Five witnesses addressed the committee today: Ted Sturdevant, director of the state of Washington’s Department of Ecology; Charlotte Brody, director of chemicals, public health and green chemistry for the BlueGreen Alliance; Cal Dooley, president of the American Chemistry Council; Robert Matthews, of the lawfirm McKenna Long & Aldridge and representing the Consumer Specialty Products Association; and Richard Denison, senior scientist with the Environmental Defense Fund. Their written testimony is available on the Committee website.

Much of the testimony focused on the need for the Safe Chemicals Act, its potential to create jobs and spur innovation in the chemical industry, its health benefits, and its potential benefit to state regulators. The American Chemistry Council seemed to be reading from a different script, however. While praising the bipartisan stakeholder process (the closed-door meetings mentioned above), ACC president Cal Dooley expressed disappointment and disagreement with the proposed bill. “Today we are discussing a bill… that we consider unworkable,” he said.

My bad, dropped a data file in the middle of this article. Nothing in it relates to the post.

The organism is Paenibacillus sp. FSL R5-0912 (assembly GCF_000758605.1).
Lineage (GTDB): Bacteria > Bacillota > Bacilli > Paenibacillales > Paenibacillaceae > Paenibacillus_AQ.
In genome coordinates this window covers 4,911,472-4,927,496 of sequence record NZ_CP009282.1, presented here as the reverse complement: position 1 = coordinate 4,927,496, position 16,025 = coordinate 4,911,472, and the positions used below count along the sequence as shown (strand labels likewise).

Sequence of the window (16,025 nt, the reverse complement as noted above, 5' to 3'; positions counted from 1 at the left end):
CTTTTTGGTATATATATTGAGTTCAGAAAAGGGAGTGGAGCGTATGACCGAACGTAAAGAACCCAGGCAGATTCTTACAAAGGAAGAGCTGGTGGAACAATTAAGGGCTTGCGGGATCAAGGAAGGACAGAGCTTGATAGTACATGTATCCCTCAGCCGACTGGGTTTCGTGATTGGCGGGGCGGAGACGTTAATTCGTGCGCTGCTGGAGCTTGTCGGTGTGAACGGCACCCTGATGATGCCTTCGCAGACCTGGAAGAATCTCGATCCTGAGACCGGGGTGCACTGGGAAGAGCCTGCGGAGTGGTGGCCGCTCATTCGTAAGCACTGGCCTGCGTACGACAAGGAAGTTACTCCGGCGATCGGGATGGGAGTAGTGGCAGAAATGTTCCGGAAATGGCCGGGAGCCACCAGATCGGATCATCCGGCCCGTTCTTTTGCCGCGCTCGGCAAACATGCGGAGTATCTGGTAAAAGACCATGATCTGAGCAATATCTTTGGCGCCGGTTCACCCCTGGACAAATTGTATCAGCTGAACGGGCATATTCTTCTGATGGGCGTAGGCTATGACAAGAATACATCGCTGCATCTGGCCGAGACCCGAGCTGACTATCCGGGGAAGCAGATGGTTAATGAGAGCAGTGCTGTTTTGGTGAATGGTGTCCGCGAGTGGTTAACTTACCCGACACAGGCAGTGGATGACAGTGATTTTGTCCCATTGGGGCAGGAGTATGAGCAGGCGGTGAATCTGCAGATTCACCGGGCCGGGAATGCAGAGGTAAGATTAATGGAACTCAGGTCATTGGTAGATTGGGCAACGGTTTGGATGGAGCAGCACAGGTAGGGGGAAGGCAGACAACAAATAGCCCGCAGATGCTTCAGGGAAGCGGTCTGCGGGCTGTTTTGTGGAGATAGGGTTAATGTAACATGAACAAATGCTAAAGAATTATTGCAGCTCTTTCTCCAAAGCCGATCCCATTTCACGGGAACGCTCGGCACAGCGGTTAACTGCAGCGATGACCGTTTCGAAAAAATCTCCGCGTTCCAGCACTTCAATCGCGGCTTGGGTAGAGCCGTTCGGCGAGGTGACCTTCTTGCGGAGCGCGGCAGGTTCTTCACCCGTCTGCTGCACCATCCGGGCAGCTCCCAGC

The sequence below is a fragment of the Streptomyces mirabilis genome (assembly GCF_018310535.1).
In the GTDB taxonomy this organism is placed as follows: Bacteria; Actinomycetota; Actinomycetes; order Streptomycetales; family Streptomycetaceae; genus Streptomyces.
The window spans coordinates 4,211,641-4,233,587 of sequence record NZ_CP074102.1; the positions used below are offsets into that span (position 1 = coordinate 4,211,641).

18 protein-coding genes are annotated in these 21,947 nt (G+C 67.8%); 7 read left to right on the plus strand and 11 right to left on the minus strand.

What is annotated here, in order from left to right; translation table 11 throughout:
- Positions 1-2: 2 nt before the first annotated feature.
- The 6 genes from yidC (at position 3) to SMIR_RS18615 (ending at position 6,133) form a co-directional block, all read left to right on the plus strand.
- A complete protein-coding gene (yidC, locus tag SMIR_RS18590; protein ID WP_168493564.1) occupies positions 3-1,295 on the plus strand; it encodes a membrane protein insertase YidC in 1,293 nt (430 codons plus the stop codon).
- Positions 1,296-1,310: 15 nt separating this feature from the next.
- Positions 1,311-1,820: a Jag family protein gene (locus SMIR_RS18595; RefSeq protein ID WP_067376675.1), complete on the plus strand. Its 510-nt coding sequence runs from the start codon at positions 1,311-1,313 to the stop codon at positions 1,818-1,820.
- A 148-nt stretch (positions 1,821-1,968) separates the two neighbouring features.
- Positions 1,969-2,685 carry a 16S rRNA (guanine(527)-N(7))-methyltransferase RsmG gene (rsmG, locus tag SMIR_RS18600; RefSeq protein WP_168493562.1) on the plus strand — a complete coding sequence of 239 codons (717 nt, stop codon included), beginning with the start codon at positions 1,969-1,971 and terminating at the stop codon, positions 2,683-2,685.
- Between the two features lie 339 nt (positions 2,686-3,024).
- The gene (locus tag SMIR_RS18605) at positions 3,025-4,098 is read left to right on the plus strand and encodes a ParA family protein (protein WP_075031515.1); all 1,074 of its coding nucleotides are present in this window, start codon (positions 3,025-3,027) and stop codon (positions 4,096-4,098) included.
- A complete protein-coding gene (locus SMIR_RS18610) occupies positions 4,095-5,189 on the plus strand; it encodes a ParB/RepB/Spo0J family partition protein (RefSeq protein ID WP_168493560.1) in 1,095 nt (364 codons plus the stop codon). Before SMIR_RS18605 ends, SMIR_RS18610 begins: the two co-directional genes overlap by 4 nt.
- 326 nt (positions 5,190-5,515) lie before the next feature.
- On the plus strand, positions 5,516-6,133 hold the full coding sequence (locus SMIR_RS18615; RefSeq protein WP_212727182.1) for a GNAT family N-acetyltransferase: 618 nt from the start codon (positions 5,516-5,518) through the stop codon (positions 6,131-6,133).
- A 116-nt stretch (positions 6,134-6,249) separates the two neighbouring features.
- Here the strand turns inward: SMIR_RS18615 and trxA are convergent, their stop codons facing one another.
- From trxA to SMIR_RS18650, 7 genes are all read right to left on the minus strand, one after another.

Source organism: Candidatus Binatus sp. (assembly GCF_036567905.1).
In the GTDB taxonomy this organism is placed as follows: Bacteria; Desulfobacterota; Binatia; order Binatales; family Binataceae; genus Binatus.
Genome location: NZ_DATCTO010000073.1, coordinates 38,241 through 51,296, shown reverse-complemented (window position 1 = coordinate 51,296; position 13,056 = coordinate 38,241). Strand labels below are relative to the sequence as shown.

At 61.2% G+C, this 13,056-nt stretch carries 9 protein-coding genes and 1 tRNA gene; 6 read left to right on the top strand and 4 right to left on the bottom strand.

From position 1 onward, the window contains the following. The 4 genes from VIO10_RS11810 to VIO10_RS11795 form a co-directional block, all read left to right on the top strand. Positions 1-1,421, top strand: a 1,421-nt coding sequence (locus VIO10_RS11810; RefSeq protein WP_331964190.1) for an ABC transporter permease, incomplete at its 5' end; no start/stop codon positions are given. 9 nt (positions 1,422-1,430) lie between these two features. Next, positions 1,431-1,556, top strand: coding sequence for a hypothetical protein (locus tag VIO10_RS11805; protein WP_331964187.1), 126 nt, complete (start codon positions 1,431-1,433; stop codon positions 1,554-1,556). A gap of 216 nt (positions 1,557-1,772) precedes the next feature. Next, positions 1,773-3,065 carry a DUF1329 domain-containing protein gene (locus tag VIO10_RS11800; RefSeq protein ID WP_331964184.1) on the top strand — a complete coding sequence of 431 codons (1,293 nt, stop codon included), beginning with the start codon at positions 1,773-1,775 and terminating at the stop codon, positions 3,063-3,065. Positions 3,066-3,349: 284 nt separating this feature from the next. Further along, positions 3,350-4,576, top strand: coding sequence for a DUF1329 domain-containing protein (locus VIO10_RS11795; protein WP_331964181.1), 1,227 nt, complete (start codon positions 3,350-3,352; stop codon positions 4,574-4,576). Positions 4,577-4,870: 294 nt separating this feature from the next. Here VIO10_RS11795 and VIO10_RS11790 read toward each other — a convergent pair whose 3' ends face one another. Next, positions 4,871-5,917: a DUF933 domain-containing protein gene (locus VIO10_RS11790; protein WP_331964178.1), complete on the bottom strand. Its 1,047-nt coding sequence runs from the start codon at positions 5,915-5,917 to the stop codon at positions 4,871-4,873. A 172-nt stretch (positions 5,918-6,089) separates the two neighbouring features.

After the witnesses presented testimony, Senators questioned the witnesses. Most of the questions were directed at Dooley, a former Member of Congress. Lautenberg reminded him that he didn’t get to vote in the committee. How important his approval is of the proposed legislation remains to be seen.

Current co-sponsors of the Safe Chemicals Act of 2011 are: Blumenthal (D-CT), Boxer (D-CA), Durbin (D-IL), Franken (D-MN), Gillibrand (D-NY), Klobuchar (D-MN), Leahy (D-VT), Menendez (D-NJ), Merkley (D-OR), Sanders (D-VT), Schumer (D-NY), and Whitehouse (D-RI).